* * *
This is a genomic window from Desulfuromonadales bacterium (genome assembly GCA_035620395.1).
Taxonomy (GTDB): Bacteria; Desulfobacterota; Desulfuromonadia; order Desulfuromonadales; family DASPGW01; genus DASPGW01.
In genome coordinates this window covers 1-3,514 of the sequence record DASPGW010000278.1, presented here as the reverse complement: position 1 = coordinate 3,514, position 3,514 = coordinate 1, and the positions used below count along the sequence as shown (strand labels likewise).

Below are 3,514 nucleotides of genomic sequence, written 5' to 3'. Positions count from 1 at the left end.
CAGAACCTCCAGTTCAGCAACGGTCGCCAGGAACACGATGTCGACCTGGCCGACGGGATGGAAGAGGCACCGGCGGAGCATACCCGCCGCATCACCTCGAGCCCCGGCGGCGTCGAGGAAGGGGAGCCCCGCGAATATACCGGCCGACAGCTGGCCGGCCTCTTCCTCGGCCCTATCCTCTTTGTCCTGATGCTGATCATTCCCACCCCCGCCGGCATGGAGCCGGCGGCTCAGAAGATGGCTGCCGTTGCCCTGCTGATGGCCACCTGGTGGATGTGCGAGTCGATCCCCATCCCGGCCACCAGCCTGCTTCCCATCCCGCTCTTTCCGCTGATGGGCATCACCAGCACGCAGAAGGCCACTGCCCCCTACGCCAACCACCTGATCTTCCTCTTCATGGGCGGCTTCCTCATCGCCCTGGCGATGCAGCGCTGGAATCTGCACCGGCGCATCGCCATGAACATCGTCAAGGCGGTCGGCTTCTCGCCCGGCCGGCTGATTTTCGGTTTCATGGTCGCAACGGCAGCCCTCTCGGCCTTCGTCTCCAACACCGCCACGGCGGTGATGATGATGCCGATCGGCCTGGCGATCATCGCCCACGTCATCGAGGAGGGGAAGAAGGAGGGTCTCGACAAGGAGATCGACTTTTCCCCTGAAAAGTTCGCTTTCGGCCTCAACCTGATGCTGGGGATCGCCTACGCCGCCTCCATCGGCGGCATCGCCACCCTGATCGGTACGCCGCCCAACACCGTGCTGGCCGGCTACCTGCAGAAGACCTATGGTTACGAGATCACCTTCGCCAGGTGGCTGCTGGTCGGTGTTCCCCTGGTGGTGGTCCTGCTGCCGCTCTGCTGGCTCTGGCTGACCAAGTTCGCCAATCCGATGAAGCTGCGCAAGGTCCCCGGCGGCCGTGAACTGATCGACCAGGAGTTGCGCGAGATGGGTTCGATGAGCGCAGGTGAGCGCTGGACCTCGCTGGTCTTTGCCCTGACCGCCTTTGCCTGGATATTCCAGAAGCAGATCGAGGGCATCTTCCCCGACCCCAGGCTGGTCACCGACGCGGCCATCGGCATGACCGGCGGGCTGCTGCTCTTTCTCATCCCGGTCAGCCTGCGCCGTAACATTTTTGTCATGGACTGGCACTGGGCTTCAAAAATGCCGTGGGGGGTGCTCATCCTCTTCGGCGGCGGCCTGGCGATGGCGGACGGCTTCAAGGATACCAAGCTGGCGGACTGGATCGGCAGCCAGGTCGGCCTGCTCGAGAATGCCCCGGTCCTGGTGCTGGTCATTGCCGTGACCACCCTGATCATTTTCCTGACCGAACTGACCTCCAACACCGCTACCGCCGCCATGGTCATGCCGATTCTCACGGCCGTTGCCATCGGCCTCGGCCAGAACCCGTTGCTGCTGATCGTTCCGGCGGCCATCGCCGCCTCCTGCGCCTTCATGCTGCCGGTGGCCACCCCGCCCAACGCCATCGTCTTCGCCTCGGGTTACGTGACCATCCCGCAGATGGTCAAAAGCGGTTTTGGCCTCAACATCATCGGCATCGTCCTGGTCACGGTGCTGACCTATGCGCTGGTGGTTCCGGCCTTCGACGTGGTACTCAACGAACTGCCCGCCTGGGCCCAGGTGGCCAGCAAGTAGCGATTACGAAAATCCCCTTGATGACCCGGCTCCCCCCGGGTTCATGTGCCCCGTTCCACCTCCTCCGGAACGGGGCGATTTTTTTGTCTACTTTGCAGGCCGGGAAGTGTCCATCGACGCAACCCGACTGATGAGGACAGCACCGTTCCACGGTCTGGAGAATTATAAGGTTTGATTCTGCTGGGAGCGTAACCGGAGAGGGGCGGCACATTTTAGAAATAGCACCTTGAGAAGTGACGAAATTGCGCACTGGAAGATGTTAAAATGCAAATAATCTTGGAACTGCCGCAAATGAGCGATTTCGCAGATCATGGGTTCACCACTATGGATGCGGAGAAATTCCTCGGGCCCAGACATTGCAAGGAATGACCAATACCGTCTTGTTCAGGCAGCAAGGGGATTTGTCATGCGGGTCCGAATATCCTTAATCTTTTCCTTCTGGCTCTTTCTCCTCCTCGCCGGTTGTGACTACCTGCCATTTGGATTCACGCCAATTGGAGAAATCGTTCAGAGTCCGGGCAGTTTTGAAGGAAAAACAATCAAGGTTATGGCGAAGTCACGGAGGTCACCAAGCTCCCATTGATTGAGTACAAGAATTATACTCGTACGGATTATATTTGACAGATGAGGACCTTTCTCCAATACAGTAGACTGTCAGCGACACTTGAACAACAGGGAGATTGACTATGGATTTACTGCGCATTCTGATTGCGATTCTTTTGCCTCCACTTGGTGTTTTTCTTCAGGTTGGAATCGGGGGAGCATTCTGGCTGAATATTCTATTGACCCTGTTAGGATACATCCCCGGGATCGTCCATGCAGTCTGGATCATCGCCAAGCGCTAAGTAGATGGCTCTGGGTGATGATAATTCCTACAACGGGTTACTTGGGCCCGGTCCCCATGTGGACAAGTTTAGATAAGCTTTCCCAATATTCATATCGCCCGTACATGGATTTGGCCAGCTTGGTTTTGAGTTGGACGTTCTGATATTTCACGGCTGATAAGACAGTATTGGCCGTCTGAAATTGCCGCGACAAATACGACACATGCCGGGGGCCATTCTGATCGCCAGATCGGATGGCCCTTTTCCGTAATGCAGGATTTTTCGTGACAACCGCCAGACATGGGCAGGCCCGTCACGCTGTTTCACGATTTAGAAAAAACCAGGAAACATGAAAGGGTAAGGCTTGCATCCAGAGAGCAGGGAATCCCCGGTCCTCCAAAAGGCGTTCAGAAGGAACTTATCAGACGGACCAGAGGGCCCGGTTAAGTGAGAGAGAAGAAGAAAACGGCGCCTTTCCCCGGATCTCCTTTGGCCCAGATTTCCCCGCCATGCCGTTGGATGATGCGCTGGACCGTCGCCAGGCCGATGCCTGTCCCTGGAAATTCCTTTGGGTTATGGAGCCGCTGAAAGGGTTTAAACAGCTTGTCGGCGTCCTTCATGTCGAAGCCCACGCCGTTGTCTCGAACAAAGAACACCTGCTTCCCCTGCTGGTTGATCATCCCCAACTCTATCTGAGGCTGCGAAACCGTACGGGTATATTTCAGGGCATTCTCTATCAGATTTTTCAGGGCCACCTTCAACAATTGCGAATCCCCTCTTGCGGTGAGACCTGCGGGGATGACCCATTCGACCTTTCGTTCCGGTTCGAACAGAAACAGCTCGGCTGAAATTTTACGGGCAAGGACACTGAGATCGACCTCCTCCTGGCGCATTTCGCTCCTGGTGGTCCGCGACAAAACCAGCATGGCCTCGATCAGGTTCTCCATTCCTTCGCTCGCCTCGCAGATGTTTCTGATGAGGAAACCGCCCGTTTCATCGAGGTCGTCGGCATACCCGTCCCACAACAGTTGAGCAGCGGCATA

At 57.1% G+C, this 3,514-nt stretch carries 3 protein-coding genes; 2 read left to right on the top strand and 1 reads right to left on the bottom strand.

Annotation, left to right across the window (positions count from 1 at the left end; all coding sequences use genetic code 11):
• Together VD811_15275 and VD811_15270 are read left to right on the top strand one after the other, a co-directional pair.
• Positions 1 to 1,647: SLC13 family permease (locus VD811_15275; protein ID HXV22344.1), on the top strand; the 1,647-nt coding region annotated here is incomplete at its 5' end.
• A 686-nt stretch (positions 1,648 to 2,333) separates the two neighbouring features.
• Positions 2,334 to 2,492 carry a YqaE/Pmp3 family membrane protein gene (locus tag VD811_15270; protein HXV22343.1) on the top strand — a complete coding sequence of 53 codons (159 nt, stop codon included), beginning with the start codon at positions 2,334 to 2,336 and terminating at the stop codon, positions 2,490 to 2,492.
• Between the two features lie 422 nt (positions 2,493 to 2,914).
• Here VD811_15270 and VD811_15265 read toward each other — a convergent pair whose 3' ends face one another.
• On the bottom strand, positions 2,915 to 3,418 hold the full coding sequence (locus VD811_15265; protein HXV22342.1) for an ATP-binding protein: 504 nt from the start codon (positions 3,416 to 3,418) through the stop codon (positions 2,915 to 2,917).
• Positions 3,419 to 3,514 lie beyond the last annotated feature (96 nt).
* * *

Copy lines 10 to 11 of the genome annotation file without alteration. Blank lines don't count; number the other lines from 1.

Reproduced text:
• A 686-nt stretch (positions 1,648 to 2,333) separates the two neighbouring features.
• Positions 2,334 to 2,492 carry a YqaE/Pmp3 family membrane protein gene (locus tag VD811_15270; protein HXV22343.1) on the top strand — a complete coding sequence of 53 codons (159 nt, stop codon included), beginning with the start codon at positions 2,334 to 2,336 and terminating at the stop codon, positions 2,490 to 2,492.